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Kill Your Phone

We’re joking. You don’t have to kill it—but you can break your addiction to it. Here’s how.

Damon Orion

At this very moment, the attention economy’s minions are devising new, improved ways to lure your consciousness into the creepy white van of the digital world: the smartphone. 

There are few who can resist the snares they set: By some reports, the average American smartphone user checks his or her phone every four minutes, and the nation’s restaurant tables and sidewalks teem with pocket computer junkies who are too preoccupied with Tweets, news alerts, mindless TikTok scrolling, selfies and Facebook arguments to engage with one another IRL. 

Why does this matter? Well, aside from the obvious loss of human connection (and the consequent erosion of family bonds), overuse of the phone can lead to dramatic drops in productivity. It also poses threats to the health of mind and body, not the least of which are greater risks of anxiety, depression, insomnia, cognitive problems, migraines, low self-esteem … shall we go on?   

So, how do we begin outsmarting our smartphones? Here are some suggestions. 

Use your phone’s Digital Wellbeing features  

If you suspect your phone usage is over the line, you can use the built-in Digital Wellbeing settings on your Android and iPhone to find out just how much time you’re sinking into the little glowing rectangle. If that spurs you to make a change, you can adjust those same settings to limit your app usage. 

Switch to Grayscale mode

All those bright colors are inviting by design. By changing them to a dull gray, you’ll be making your phone less tempting. 

Turn off your notifications

Those phone alerts are intended to pull you away from whatever you’re doing. If you need to make sure not to miss certain important messages, just shut your phone’s sound off instead. 

Try an app

Using a phone app to battle your digital addiction might seem a little counterintuitive, but this is a classic example of fighting fire with fire. Some apps that may help include Forest, Cold Turkey and Self Control.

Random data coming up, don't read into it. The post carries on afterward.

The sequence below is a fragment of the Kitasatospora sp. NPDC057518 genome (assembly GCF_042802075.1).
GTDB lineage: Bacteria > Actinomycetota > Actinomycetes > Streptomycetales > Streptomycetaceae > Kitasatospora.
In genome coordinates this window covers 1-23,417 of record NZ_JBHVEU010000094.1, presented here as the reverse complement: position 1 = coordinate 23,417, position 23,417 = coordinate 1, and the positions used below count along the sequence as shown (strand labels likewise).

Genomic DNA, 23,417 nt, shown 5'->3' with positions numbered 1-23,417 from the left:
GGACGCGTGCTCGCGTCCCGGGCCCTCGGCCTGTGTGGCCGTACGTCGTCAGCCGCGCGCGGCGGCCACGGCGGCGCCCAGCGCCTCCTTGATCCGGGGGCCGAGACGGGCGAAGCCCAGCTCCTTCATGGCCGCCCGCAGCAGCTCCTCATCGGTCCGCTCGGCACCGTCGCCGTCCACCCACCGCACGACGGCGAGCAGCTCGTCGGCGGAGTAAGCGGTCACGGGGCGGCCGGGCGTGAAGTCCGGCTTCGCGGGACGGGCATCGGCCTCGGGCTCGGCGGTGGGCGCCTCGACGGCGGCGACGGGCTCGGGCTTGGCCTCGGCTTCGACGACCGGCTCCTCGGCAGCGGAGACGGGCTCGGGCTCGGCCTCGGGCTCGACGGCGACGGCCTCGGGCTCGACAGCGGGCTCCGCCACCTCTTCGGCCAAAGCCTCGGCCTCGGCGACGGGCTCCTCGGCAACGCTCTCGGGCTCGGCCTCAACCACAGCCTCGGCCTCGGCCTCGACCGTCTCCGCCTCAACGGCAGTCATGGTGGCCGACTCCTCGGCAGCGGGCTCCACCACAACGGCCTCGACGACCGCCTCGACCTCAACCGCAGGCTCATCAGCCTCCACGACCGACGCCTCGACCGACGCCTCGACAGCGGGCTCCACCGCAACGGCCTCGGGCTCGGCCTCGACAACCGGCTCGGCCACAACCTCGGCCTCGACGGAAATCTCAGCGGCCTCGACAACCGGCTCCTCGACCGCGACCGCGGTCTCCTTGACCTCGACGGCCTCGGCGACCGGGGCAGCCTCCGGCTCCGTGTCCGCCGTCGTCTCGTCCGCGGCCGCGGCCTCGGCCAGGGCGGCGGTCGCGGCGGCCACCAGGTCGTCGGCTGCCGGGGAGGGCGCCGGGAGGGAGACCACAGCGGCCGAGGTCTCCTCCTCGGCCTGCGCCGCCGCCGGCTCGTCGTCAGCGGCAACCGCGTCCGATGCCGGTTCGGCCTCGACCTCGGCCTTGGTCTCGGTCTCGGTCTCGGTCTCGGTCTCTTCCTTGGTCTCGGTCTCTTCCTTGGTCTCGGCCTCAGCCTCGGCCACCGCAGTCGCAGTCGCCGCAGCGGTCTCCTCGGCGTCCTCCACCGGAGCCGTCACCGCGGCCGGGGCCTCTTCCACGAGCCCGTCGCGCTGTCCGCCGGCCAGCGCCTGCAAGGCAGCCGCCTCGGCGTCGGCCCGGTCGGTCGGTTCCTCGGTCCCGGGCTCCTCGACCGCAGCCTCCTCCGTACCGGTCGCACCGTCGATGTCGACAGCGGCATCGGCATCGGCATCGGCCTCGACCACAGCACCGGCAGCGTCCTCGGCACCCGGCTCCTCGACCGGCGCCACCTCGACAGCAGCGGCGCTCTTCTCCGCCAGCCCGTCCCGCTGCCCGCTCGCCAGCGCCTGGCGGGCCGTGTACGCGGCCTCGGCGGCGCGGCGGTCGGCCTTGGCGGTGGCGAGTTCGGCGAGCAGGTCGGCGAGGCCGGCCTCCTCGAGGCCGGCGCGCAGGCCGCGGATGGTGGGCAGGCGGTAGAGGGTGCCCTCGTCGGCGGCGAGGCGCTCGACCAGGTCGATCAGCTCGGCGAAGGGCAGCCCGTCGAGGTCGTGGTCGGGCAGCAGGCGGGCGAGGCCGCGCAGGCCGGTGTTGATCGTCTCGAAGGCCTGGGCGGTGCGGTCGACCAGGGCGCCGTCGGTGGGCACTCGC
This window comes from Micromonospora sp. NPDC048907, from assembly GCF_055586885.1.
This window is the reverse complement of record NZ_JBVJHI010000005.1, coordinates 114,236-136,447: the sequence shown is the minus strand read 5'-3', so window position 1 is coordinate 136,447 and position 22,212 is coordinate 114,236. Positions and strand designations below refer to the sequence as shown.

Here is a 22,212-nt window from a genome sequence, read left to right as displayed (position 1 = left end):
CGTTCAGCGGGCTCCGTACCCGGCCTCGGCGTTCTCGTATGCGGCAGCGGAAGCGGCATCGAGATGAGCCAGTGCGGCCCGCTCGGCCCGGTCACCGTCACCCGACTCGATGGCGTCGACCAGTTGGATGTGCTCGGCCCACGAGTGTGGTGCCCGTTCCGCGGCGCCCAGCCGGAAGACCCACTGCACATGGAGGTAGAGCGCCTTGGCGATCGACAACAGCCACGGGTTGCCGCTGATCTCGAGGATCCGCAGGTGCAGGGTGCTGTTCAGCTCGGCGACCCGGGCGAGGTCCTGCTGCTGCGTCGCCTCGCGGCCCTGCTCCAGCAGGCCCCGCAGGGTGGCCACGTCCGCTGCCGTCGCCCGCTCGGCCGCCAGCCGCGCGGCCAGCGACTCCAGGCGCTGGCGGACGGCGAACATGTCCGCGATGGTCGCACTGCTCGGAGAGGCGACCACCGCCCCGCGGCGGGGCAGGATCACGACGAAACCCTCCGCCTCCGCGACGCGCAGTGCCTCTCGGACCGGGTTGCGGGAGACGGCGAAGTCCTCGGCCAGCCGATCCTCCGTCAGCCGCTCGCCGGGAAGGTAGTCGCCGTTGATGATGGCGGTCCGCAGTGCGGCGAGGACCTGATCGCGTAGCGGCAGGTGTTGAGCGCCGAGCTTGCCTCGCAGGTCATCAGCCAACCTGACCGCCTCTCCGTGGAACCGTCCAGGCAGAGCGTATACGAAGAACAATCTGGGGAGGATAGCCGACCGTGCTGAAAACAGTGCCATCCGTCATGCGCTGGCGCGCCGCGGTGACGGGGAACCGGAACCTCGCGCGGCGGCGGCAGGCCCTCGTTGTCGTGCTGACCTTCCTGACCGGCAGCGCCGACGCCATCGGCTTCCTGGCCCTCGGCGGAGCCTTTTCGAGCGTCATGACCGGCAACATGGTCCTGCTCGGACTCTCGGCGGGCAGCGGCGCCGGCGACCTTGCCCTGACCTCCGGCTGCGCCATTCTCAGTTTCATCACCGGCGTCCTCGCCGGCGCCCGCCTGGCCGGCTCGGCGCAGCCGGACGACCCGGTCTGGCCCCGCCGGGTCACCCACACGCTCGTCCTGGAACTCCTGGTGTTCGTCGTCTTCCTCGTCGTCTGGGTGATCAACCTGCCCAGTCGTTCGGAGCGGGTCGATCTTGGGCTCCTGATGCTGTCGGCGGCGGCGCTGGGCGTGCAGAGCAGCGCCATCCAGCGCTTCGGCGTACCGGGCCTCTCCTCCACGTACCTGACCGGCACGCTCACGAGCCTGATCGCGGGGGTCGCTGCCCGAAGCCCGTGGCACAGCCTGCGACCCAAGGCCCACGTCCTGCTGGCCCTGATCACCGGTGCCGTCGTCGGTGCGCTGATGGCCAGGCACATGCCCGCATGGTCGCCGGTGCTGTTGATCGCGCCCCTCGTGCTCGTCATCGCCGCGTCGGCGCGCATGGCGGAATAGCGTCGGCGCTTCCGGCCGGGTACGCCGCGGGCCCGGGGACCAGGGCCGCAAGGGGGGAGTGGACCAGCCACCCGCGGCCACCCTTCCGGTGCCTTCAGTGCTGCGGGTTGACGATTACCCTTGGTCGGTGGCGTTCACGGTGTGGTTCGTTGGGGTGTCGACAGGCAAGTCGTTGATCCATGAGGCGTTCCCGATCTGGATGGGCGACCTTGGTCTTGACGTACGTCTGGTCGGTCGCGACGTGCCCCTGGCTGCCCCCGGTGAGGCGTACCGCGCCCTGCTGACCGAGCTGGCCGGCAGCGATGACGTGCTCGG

Keep your phone in a box 

A stash box can help keep your phone out of sight and out of mind. Some boxes are specially made to help you break the habit. For example, when you leave your phone in the Aro smartbox, your device instantly connects to the Aro app. When you come back to get your phone, it will be charged, and you’ll be able to see how much time you’ve spent away from it.  

If your situation calls for a maximum-security approach, you might want to invest in a locking cookie jar such as kSafe. You can use it to stash your cigarettes, money or any item of temptation that will fit, including your smartphone. It can be custom programmed to only unlock at certain times of your choosing, so you won’t have to rely on will power alone.  

Get an eye-catching phone docking station

By choosing an attractive or amusing phone dock, you make the act of putting away your phone more appealing. There are all sorts of unusual docking stations for sale on sites like Etsy, or, if you’re the DIY type, you can make your own

Damon Orion is a writer, musician, artist and teacher based in Santa Cruz, CA. Read more of his work at damonorion.com.

Header image by Greg Rosenke via Unsplash.

Read more: The Surprising Ease of a Digital Detox

Read more: Wall-Gazing and Other Workday Breaks You Should Be Taking

Read more: How to Set Boundaries When You Work from Home

Read more: The Science Behind Your Social Media Addiction

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